What Is Ethereum?
Everyone knows Bitcoin as the legacy and most original cryptocurrency which launched an entire industry of innovation that was predicted on blockchain technology as well as the accompanying field of technical as well as economic mechanics. However, aside from Bitcoin, there are many other alternative cryptocurrencies (known as altcoins) worth mentioning.
Perhaps the most popular altcoin out there is Ethereum ETH. This cryptocurrency was primarily envisioned as a store of value and a medium of value exchange outside of the jurisdiction of governments or third parties. In this manner, Bitcoin’s application focuses on providing individual economic freedom through creating a novel financial technology.
The application of blockchain technology, cryptography, distributed computing as well as economics in a system such as Bitcoin’s is what Ethereum ETH opened the door to – and how it started utilizing blockchain technology for many applications.
Who Created Ethereum And Why?
Ethereum is basically an open-source and public blockchain. It also is a decentralized computing platform which features turing-complete smart contract functionality. It was proposed in late 2013 by a 19 year old named Vitalik Buterin and was envisioned to be a platform that could hypothetically leverage the blockchain and store and execute computer programs across an international network of distributed nodes.
This is how Ethereum became the most well-known and established cryptocurrency besides Bitcoin and one of the most popular blockchain technology systems. Ether (ETH) is still the biggest altcoin by market cap.
The History Of Ethereum ETH
There is a long and controversial history behind Ethereum. Originally, the technology presented by Vitalik Buterin in 2013 came with a white paper which set the beginning for the Ethereum era.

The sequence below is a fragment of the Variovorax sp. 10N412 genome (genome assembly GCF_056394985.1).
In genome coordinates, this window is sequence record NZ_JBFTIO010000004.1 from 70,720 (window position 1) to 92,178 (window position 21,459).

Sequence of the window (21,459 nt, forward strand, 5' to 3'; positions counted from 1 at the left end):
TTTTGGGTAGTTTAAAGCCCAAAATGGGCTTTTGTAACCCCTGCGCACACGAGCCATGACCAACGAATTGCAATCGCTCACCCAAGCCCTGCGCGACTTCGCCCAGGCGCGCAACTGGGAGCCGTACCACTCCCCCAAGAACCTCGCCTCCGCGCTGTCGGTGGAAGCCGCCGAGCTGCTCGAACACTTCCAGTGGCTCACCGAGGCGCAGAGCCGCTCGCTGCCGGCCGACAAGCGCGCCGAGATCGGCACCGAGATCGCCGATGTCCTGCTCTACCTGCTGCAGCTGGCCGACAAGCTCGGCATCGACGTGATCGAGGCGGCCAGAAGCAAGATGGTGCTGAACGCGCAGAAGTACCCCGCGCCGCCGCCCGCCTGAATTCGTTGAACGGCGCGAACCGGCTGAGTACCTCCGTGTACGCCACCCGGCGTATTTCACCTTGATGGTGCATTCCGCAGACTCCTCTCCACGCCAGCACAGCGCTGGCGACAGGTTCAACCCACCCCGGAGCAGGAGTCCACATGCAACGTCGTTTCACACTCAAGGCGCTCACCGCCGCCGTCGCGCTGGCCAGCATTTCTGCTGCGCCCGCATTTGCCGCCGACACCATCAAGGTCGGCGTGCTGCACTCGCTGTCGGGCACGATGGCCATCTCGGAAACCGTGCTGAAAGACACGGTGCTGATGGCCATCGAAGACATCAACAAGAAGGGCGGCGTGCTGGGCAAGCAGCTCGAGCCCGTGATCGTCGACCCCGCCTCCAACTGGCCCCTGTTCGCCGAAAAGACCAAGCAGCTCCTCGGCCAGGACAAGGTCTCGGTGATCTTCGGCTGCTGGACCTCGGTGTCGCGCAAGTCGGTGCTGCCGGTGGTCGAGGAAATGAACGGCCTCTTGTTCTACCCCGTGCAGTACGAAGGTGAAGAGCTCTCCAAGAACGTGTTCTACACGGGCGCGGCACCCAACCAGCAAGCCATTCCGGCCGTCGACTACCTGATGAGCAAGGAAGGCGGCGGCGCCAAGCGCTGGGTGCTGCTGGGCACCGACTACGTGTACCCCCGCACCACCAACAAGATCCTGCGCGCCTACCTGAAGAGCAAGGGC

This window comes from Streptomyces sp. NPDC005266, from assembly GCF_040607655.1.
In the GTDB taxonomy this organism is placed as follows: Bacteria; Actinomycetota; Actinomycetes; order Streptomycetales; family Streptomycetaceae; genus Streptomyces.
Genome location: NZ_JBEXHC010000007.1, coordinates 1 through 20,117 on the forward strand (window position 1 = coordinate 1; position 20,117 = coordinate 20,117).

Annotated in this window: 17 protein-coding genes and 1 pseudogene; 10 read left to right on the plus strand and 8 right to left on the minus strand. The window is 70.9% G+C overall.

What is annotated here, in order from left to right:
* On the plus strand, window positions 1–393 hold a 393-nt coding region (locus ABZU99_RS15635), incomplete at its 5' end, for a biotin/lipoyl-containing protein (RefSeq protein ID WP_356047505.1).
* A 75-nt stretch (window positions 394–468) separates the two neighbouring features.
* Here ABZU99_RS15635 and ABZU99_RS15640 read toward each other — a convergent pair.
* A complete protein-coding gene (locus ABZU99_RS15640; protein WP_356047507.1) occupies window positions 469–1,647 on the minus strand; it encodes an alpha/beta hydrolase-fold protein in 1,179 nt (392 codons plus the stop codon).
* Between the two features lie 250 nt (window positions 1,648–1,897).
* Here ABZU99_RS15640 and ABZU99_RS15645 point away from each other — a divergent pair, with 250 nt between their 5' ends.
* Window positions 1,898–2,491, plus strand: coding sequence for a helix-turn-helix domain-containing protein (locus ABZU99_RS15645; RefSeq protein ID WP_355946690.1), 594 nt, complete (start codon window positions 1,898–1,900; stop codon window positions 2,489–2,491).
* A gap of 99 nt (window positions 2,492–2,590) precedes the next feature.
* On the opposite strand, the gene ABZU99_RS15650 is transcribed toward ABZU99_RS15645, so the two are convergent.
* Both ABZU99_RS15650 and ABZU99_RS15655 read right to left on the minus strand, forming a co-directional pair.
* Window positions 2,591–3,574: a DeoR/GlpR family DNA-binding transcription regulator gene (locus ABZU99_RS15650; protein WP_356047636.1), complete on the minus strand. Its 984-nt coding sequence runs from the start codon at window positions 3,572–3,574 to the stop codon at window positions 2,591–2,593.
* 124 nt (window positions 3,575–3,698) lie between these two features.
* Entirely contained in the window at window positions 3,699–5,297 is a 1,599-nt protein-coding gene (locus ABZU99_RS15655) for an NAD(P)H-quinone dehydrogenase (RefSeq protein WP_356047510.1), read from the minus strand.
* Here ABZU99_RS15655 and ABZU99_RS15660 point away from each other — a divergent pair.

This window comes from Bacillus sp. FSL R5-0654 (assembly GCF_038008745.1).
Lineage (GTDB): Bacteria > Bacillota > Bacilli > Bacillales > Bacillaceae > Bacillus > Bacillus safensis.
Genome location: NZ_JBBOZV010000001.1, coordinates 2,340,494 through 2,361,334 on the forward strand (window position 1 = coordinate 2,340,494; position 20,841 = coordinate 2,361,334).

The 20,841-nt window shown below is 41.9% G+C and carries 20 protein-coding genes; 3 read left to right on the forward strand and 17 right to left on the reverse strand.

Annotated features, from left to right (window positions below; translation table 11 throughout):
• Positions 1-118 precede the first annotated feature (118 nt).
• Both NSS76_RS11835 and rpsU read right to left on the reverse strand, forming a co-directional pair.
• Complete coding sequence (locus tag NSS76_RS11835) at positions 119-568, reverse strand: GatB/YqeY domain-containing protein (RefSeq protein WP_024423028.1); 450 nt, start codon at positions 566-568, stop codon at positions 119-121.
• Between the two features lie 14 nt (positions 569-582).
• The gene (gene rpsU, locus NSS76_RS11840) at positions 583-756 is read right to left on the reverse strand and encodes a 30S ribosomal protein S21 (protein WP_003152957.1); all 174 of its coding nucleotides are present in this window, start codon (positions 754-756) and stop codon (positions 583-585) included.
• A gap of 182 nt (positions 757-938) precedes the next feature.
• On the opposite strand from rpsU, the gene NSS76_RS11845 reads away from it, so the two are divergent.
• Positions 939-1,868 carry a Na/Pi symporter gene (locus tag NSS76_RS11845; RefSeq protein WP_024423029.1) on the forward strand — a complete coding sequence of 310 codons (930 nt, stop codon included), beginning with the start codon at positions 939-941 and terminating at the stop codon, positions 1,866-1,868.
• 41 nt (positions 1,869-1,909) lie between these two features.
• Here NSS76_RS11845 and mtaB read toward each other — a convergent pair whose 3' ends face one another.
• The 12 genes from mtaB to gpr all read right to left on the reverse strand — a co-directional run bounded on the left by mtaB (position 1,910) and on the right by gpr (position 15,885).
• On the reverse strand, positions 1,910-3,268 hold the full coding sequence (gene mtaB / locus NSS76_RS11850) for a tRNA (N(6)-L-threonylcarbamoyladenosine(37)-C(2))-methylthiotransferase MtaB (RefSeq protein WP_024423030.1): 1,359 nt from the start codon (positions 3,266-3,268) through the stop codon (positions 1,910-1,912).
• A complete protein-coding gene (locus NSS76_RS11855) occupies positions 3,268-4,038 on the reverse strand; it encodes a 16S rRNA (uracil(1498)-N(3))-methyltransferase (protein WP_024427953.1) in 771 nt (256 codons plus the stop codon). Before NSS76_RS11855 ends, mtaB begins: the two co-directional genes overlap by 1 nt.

In the white paper, Ethereum was outlined as a distributed world computer that is in charge of executing and storing computer programs. The goal here was to create a distributed computing platform which will take advantage of the potential afforded by blockchain technology.
The white paper’s introduction, written by Vitalik Buterin, describes Ethereum as the following:
“What Ethereum intends to provide is a blockchain with a built-in fully fledged Turing-complete programming language that can be used to create “contracts” that can be used to encode arbitrary state transition functions, allowing users to create any of the systems described above, as well as many others that we have not yet imagined, simply by writing up the logic in a few lines of code.”
The systems which are described above refer to common applications known as decentralized apps (dApps) built on top of the Ethereum blockchain today. These include on-chain digital assets (ERC-20) tokens as well as non-fungible assets, decentralized exchanges, on-chain identity and reputation systems, decentralized autonomous organizations (DAOs), peer-to-peer gambling and most importantly, smart contracts.
What Are Smart Contracts In Ethereum?
As the primary feature of Ethereum, smart contracts are basically programs which are self-executing. They initiate the exchange of anything of value in the Ethereum network and are stored on the blockchain.
Moreover, these smart contracts are executed whenever specific conditions are met – and are outside the influence of third parties or censorship. They have no downtime, as long as the Ethereum network is functional.